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Amazon S3 from C# Developer Point of View

, 2 Jun 2010 CPOL
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This article shows how you can interact with Amazon S3 storage directly from C#.

Introduction

This article describes Amazon S3 from the C# developer point of view. It shows how to access the Amazon S3 service from C#, what operations can be used, and how they can be programmed.

Amazon SDK for .NET is used for the examples in the article. An Amazon EC2 account is required, and an access and private keys are also necessary to start using the SDK. See more details at this link.

Amazon S3 is called a simple storage service, but it is not only simple, but also very powerful. It supports a lot of features that can be used in everyday work. But of course, the main feature is the ability to store data by key.

Storage Service

You can store any data by key in S3, and then you can access and read it. But to do it, a bucket should be created at first. A bucket is similar to a namespace in terms of C# language. An AWS account is limited by 100 buckets, and all bucket names are shared through all of Amazon accounts. So you must select a unique name for it. See more details at this link.

Let's see how to check if a bucket is already created, and how to create it in case of its absence:

ListBucketsResponse response = client.ListBuckets();

bool found = false;
foreach (S3Bucket bucket in response.Buckets)
{
    if (bucket.BucketName == BUCKET_NAME)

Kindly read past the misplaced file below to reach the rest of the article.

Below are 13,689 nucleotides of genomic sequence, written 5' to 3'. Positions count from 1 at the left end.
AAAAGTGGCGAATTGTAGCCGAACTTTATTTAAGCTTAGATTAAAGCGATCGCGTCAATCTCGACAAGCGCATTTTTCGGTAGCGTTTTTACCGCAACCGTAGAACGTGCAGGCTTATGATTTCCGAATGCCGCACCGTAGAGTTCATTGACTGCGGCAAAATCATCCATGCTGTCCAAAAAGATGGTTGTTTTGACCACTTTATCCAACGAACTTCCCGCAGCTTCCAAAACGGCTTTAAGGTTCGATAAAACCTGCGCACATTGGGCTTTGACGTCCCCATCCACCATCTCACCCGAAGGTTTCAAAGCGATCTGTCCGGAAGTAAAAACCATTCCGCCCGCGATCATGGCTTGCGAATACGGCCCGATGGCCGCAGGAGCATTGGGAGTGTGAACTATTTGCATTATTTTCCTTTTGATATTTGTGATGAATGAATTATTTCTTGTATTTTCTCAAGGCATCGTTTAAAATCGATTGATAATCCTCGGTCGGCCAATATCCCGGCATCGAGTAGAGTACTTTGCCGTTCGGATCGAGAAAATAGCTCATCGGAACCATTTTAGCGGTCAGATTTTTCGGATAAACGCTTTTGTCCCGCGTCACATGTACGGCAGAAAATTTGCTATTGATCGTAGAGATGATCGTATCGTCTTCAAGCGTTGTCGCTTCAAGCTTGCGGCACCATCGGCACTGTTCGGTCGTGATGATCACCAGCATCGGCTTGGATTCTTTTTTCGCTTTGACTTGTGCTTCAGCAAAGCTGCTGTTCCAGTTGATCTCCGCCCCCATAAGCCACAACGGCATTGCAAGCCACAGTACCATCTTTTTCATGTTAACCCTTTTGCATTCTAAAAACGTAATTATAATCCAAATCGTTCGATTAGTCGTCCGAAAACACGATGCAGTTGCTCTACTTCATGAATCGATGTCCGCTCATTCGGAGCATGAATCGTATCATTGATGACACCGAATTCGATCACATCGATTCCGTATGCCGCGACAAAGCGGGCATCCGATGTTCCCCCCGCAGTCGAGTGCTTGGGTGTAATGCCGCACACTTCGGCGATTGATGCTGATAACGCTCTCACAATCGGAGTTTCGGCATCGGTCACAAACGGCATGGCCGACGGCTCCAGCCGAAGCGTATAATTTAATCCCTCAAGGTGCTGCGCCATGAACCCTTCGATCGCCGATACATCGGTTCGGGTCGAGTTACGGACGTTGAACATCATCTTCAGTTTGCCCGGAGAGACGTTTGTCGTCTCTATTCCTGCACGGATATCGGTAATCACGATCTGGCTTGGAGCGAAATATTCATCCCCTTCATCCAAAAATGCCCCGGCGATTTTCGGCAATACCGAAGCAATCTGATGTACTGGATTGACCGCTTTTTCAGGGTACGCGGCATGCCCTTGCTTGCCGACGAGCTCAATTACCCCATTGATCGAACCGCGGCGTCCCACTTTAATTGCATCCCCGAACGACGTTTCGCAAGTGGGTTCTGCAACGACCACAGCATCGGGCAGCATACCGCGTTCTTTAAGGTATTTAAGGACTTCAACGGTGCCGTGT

{
        found = true;
        break;
    }
}

if (found == false)
{
    client.PutBucket(new PutBucketRequest().WithBucketName(BUCKET_NAME));
}

where "client" is the Amazon.S3.AmazonS3Client object. You can see how to initialize it in the example that is attached to this article.

Let's run the code and check that the bucket has been really created. I am using EC2Studio (add-in for Microsoft Visual Studio) to work with S3 through the UI.

A code that stores some data for some key in a bucket is shown here:

PutObjectRequest request = new PutObjectRequest();
request.WithBucketName(BUCKET_NAME);
request.WithKey(S3_KEY);
request.WithContentBody("This is body of S3 object.");
client.PutObject(request);

Here, the S3 object is created with a key defined in the constant S3_KEY and a string is written into it.

A content of a file can also be put into S3 (instead of a string). To do it, the code should be modified a little:

PutObjectRequest request = new PutObjectRequest();
request.WithBucketName(BUCKET_NAME);
request.WithKey(S3_KEY);
request.WithFilePath(pathToFile);
client.PutObject(request);

To write a file, the method WithFilePath should be used instead of the method WithContentBody. See more details about S3 objects at this link.

Now, let's make sure that the data into S3 has really been written:

After you see the S3 object in the S3 browser in the EC2Studio add-in, double click on it and select a program to use to show its content. The screenshot shows that S3Object has been created and its content is opened in Notepad.

To read the S3 object from C# code:

GetObjectRequest request = new GetObjectRequest();
request.WithBucketName(BUCKET_NAME);
request.WithKey(S3_KEY);
GetObjectResponse response = client.GetObject(request);
StreamReader reader = new StreamReader(response.ResponseStream);
String content = reader.ReadToEnd();

Metadata